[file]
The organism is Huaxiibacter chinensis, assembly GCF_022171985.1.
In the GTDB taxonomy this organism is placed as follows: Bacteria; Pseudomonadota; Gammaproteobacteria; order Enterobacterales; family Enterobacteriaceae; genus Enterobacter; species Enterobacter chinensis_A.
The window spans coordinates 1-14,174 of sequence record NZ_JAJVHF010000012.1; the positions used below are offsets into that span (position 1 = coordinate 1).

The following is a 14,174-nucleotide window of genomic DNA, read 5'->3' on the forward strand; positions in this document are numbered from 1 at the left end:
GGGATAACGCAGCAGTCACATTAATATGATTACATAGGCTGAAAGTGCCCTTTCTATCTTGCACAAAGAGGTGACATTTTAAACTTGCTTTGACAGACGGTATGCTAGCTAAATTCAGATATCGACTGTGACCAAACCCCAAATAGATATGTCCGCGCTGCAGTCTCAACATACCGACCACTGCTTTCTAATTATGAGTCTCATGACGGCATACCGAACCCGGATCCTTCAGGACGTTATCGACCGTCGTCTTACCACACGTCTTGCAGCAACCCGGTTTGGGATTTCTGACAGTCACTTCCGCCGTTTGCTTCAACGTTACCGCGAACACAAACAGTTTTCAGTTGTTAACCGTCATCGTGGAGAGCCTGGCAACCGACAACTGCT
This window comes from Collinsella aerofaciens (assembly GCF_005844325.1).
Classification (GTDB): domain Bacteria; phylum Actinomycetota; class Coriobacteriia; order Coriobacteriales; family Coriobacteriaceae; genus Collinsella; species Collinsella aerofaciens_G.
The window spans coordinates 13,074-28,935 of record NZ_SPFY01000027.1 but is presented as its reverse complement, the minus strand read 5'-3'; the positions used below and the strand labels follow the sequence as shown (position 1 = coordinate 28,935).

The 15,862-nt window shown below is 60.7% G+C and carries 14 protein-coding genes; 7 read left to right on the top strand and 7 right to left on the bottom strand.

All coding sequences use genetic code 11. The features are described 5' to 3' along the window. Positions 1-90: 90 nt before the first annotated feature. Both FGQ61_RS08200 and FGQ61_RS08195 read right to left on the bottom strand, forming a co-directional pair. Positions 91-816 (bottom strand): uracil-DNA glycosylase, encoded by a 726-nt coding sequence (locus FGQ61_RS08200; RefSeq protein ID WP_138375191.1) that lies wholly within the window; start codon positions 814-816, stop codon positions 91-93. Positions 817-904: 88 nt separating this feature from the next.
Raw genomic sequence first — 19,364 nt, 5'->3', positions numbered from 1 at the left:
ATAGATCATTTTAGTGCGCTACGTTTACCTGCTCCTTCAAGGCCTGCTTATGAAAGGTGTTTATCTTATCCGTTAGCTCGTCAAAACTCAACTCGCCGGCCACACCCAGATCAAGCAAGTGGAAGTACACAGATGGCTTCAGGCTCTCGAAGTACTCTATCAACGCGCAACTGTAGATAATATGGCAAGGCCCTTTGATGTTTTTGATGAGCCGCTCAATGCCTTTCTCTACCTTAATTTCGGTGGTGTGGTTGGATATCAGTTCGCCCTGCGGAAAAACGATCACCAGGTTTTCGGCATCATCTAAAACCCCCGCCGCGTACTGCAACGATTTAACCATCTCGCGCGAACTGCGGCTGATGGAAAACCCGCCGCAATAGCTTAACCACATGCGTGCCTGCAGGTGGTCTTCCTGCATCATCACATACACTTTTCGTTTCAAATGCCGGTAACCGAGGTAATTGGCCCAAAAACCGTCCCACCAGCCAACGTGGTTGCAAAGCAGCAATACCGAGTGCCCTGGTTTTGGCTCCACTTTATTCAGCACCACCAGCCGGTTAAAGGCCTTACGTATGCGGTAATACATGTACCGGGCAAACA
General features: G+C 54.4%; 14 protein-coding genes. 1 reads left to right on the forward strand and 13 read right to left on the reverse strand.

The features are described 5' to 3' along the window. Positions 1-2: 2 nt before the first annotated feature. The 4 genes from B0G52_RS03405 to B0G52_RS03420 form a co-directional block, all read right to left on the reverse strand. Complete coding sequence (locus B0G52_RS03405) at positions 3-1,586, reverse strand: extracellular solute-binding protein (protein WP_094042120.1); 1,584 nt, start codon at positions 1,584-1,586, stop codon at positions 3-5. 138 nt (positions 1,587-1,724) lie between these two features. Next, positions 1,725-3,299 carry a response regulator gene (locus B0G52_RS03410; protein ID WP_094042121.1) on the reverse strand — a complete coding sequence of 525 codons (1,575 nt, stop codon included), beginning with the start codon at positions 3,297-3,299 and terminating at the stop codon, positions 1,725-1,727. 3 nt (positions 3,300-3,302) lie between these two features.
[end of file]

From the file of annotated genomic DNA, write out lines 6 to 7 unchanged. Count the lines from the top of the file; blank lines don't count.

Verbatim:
This window comes from Collinsella aerofaciens (assembly GCF_005844325.1).
Classification (GTDB): domain Bacteria; phylum Actinomycetota; class Coriobacteriia; order Coriobacteriales; family Coriobacteriaceae; genus Collinsella; species Collinsella aerofaciens_G.